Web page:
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Rautalahti stressed the value of digital preservation, although he sees fans and institutions like the Internet Archive as being more probable saviors than developers. “It really would be worthwhile to have some kind of effort to preserve these things. It might not seem that valuable right now, but as someone who works on this, it would be nice to know that games aren’t just lost in the ether. I’d like to think they’re also culturally significant, not an individual game necessarily, but as part of a whole. In 50 years I’m sure you could see a lot about how online culture has progressed.”

Avoiding the Grind

Archival options are a good long-term goal, but what can help keep more live games online today? Morris points to the increasing ease of cross-platform multiplayer as a way to shore up player numbers, while Rautalahti highlights the need for good onboarding.

“One problem with live games is that they’re really hard to approach as a player. There have been any number of events you missed, so you’re completely lost. Are there good onramps for the narrative? Can you even experience the narrative, or is someone just going to be shooting you in the face the whole time?”

A good story wouldn’t have saved Hyper Scape, but Rautalahti points out that Destiny 2, League of Legends, and Warframe, all of which started with thin and obscure stories, now have reams of lore and dedicated fans who create or consume Wikis and YouTube videos about them.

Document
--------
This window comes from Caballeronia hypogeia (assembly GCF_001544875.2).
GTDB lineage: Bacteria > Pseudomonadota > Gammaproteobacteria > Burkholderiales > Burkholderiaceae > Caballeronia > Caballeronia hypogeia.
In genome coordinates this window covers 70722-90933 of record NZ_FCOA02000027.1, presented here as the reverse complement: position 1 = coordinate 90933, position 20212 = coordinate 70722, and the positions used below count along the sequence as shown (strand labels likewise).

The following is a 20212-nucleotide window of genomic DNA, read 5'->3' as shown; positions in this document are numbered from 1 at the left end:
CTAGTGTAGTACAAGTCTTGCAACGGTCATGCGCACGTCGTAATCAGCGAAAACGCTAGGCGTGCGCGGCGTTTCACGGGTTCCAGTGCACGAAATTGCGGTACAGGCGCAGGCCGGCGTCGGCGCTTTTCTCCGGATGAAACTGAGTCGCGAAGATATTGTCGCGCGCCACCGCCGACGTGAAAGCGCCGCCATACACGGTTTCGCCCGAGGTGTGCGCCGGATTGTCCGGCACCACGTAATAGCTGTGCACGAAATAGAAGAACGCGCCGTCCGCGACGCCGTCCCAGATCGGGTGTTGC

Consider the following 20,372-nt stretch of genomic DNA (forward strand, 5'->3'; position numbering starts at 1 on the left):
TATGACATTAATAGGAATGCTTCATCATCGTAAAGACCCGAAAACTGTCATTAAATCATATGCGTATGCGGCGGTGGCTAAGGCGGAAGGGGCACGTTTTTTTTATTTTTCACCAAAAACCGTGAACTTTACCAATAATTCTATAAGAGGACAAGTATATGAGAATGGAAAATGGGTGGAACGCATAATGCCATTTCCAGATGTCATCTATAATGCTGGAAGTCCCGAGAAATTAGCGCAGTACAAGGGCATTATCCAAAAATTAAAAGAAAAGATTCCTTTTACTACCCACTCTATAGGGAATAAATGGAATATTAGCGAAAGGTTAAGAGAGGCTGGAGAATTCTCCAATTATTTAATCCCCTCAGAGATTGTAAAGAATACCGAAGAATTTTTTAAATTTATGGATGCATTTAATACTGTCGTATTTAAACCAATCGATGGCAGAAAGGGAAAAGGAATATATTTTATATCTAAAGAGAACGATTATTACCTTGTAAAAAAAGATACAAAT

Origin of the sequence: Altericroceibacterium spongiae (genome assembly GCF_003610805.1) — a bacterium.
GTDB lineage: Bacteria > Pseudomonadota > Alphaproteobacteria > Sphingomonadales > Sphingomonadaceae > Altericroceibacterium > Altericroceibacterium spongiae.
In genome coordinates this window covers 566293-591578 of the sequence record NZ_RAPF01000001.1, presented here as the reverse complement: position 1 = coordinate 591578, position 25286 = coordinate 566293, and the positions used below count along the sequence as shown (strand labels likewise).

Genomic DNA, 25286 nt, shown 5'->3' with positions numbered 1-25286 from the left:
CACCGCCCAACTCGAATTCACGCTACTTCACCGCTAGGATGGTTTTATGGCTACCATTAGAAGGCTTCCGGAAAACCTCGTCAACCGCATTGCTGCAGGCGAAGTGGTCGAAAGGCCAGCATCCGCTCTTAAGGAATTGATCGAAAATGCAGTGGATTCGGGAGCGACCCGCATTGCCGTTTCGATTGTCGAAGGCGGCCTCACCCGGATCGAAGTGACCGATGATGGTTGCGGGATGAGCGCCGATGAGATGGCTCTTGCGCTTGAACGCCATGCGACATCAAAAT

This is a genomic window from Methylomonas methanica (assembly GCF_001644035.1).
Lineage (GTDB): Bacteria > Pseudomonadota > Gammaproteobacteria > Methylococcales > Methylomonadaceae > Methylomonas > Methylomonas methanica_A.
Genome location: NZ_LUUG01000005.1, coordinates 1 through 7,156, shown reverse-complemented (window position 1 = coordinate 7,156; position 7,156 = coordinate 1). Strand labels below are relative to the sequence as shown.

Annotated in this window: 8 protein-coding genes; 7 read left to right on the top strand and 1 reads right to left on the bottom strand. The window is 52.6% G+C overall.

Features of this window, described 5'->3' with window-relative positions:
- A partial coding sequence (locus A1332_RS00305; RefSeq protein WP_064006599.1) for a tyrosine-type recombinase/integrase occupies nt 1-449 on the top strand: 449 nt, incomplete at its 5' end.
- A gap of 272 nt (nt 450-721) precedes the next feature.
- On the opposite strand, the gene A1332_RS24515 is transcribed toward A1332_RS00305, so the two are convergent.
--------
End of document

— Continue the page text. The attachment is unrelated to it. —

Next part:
“When Warframe came out, it was pretty much weird space ninjas going around and killing each other. But over the years they’ve completely revamped their story and made a big effort to bring it to a higher level. I think that’s made a huge difference in how people view their game.”

There’s also the fact that live service games can become second jobs, demanding much of your free time if you want to keep up. If hardcore players don’t get a constant stream of content, then they’ll leave for another game, forcing developers to produce endless updates, which makes it intimidating for new players to get into a sprawling game with esoteric mechanics and lore videos longer than most movies.

That constant need for content can turn live service development into a pressure cooker. Taylor loves the genre but questions how these games are made.

“The model can be extremely lucrative. The problem is that many companies are getting into the market with such a poor understanding of what makes live games work. Planning and scope is extremely important for live games because they need updates. Players expect a constant stream of new content. Live games can be improved over time, but if you launch with the expectation that you can just ‘fix it later,’ then a lot of players are just going to drop it.”

While all AAA game development is challenging, the strict schedule of live service games is especially demanding. Delay an update, and you could lose players to another title. Rautalahti notes, “You get no slack. You have to keep putting stuff out. In order to make any piece of content you need a programmer, scripter, artist, animator, level designer, writer, a producer to coordinate, maybe a voice actor … and if anything in that chain gets delayed for whatever reason, that immediately leads to crunch. And you can’t disappoint investors by [putting] the health and safety of your crew first.”